Van der Merwe showed his audience further evolutions of LEDS and Mongoose are on the way. LEDS 200 will be able to defeat multi-band seekers and LEDS 300 kinetic energy and “stand-off attack” weapons. LEDS 200 will rapidly deploy a multispectral coating that provides effective signature management against tri-band (CCD, IR, millimetre-wave radar) threats – and – also extinguishes fires. The latter will be a very useful feature against attacks from “petrol bombs” (“Molotov cocktails)”. Janes in June 2008 reported from he Eurosatory exhibition in Paris that LEDS 300 would expand the system’s capability to counter kinetic energy “long rod” and smart standoff threats. The concept was “tested successfully … in South Africa [in 2007] and is scheduled to be ready for operations in 2012.”
The current ballistic Mongoose 1 typically defeats an RPG-7 within roughly 6m of the carrier vehicle as the about 135ms required for the intercept process translates into 14m of range for a RPG-7 fired at 20m. While comforting to the specific vehicle’s crew this is disconcerting and likely fatal to own dismounted infantry accompanying the vehicle. A proposed guided Mongoose 2 and -3 will take the intercept envelope to 50m and a Mongoose 4 to beyond 300m.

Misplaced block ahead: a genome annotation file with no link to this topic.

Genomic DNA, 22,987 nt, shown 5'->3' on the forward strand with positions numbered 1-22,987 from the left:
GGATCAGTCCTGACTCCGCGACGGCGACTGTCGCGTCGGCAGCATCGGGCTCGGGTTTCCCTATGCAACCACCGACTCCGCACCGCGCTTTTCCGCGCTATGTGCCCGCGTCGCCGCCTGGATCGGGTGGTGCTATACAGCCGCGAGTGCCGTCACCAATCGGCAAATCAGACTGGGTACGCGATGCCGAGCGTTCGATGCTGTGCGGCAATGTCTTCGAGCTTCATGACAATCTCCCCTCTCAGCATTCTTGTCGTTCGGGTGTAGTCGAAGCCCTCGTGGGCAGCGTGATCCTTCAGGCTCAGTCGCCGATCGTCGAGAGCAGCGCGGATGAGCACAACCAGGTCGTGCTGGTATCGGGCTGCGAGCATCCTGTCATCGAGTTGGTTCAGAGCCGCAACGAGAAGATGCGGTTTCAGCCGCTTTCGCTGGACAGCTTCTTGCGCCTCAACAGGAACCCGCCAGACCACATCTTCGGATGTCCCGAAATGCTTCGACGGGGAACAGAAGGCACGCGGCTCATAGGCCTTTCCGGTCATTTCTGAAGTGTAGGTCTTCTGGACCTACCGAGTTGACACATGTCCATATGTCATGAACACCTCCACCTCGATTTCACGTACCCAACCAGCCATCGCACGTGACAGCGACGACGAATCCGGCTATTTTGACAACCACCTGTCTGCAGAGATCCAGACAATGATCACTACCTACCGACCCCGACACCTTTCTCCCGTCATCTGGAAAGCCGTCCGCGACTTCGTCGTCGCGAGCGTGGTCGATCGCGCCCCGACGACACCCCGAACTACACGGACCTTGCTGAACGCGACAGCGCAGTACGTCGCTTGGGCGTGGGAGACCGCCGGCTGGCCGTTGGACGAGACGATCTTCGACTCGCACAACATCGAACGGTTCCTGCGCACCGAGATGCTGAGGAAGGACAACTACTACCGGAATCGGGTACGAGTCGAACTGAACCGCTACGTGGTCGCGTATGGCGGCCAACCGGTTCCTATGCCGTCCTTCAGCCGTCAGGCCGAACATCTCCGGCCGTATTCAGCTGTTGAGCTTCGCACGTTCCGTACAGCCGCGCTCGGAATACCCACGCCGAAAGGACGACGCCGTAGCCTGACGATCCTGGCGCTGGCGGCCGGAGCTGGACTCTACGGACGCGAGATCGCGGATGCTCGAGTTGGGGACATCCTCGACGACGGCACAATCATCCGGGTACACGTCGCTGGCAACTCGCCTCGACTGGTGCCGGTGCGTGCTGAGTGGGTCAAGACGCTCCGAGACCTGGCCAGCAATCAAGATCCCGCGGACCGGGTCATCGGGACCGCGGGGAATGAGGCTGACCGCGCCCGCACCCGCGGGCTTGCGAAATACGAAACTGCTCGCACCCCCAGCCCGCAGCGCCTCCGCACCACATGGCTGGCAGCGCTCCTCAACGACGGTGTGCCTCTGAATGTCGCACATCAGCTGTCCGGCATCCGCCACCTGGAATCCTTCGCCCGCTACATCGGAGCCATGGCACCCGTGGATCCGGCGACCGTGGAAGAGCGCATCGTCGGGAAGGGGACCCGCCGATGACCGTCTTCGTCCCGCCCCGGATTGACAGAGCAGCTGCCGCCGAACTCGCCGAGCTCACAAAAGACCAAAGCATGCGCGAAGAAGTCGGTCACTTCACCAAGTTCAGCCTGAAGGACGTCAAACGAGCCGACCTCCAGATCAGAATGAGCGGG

Pic: The Mongoose detonates a PG-7 durig trials. Note the ring detonation.

To further limit friendly casualties, the Mongoose’s warhead is designed to detonate in a flat ring pattern. To limit the firing of the incoming RPG’s warhead, which would create the very armour penetrating “jet” the system is seeking to prevent, the Mongoose detonates a shaped charge in the immediate proximity of the incoming round, striking it in the side, resulting in a blast pattern that is parallel to the line of flight and leaving the detonator unfired.
RRS says the FMCW 3-dimensional radar that makes the intercepts possible was developed “over the past three years” and contains no moving parts. It combines “simple antennas” and “simple hardware” to provide the means for highly accurate detection and tracking of small, fast moving projectiles against complex clutter backgrounds. “The ability to discriminate between targets of varying velocities is achieved by the inherent high Doppler resolution of staring array systems,” RRS said in a media statement released separate from the conference. “A prototype sensor was recently integrated within a point defence system in field trials, where exceptional short-range performance against test projectiles was proven.”
The RRS release was somewhat coy, however. The AAD show daily reported the system – featuring the radar – “was selected as the baseline protection system for the Piranha V” from General Dynamics European Land Systems (formerly MOWAG). The BAE Systems Global Combat Systems (formerly Hägglunds) CV90 Armadillo was also depicted fitted with the LEDS with staring array radars fitted to the corners of the vehicle.
Van der Merwe added that the staring array radar can also be used for missile warning in the naval environment, tracking and detecting “flying targets for gun fire control”, mortar baseplate location, measuring the fall of shot and for instrumentation. Staring array radars can also be used as gapfillers in the surveillance environment.